Alnusin March, Cupressaceae in April, and Quercus, Pinus, and Gramineae in May. In au-tumn, pollens of Humulus, Artemisia, and Ambrosiawere present from August to September. These results are in agreement with those of similar studies conducted at oth-er locations (Min and Kang 1984, Chang et al. 1988, Park et al. 1993, Oh 1998, Kim et al. 2000, Oh et al. 2000, 2006), which also reported two peak pollen seasons. Further-more, the types of monthly airborne pollen discovered in our study were similar to those found in other studies. Pol-lens from Alnus(end of February to March), Cupressaceae (April), Quercus(April to the beginning of May), and Pinus(end of April to May) were detected as dominant in spring. The concentration of pollen in the atmosphere was espe-cially high in May. The peak concentration of each pollen type included in this study appeared 7-10 days earlier in the southern region of Korea than in the middle region. The dominant types of pollen in autumn ？ Humulus, Ar-temisia, and Ambrosia？ were detected mostly in August and September in all areas. In this study and in a previ-ous study conducted in Busan (Kim et al. 2000), Humuluspollen showed the highest concentration. On the other hand, Artemisiapollen showed the highest concentration in Seoul and the Gyeonggi region. It is difficult to directly compare the concentration of each pollen type identified in this study with concentrations in other regions due to differences in the sampler used, exposure time of glass slides, and preparation methods. For instance, Park et al. (1993), Oh (1998), Kim et al. (2000), and Oh et al. (2000) used volumetric samplers (Rotorod Sampler; Sampling Technologies, Inc., Minnetonka, MN, USA), while Min and Kang (1984) exposed slide glass over 2-3 days, and Chang et al. (1988), who used a Durham sampler placed in a garden, reported HP concentration 5-10 times higher than found in this study. Comparison of results from this study with those reported by Chang et al. is limited by dif-ferences in the distance between the samplers and sur-rounding plants in both studies.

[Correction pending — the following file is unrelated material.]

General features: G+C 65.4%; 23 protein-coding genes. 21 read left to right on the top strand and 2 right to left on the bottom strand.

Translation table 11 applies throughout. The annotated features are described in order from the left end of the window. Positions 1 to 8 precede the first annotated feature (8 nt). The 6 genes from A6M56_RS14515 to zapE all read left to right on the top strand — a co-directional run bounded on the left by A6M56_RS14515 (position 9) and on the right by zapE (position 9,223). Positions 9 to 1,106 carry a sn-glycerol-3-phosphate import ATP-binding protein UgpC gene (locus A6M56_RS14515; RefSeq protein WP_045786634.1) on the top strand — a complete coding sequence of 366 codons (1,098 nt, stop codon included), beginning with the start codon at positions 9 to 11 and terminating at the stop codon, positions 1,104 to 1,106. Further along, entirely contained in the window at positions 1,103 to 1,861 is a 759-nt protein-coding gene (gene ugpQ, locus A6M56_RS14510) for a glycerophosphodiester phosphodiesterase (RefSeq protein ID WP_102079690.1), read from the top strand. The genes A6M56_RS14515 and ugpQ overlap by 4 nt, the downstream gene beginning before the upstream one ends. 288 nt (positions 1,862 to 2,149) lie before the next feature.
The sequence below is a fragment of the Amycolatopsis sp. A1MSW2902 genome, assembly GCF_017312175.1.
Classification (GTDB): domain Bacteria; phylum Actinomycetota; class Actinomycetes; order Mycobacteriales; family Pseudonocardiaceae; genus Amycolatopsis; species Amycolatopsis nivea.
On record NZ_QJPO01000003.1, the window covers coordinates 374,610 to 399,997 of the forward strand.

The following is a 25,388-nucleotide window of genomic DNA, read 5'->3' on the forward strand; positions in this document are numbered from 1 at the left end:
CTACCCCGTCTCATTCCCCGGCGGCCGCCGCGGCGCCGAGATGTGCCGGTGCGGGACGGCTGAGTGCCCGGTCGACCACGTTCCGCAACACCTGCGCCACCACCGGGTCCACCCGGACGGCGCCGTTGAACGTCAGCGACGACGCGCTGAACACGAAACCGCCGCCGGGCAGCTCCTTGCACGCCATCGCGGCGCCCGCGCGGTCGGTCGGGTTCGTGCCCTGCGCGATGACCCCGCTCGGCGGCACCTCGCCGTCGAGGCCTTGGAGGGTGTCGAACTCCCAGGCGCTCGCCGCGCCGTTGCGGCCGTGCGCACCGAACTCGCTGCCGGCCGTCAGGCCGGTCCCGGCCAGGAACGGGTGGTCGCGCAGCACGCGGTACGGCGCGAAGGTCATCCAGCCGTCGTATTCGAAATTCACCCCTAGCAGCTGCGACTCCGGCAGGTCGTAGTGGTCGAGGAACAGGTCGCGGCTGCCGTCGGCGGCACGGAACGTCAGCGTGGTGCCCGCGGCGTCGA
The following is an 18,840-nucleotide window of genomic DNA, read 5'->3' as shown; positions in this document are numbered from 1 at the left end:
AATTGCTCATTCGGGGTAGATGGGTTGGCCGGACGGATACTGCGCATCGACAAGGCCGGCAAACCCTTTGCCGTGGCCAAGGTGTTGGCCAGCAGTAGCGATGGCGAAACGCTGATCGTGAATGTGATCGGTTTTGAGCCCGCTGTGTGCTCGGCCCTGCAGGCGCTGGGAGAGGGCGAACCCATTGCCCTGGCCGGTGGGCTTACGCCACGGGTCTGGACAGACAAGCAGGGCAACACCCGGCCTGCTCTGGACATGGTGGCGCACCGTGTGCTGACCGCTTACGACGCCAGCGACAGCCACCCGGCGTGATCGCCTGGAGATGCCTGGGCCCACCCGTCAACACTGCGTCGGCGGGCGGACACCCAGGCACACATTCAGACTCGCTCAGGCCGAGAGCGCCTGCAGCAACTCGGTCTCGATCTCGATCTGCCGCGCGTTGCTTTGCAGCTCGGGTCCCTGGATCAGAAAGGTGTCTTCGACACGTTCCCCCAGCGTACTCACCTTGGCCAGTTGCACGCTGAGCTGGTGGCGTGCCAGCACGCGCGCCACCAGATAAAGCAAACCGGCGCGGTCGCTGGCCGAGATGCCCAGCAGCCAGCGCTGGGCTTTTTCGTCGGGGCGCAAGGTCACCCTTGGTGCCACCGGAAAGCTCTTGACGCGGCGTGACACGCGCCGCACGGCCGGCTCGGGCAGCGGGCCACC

We also determined the allergic sensitization rates of the pollen types detected. Parent plants were identi-fied on the basis of the local vegetation, and the flower-ing season was determined on the basis of the detected pollen. More than 95% of the annual pollen consisted of TP (mostly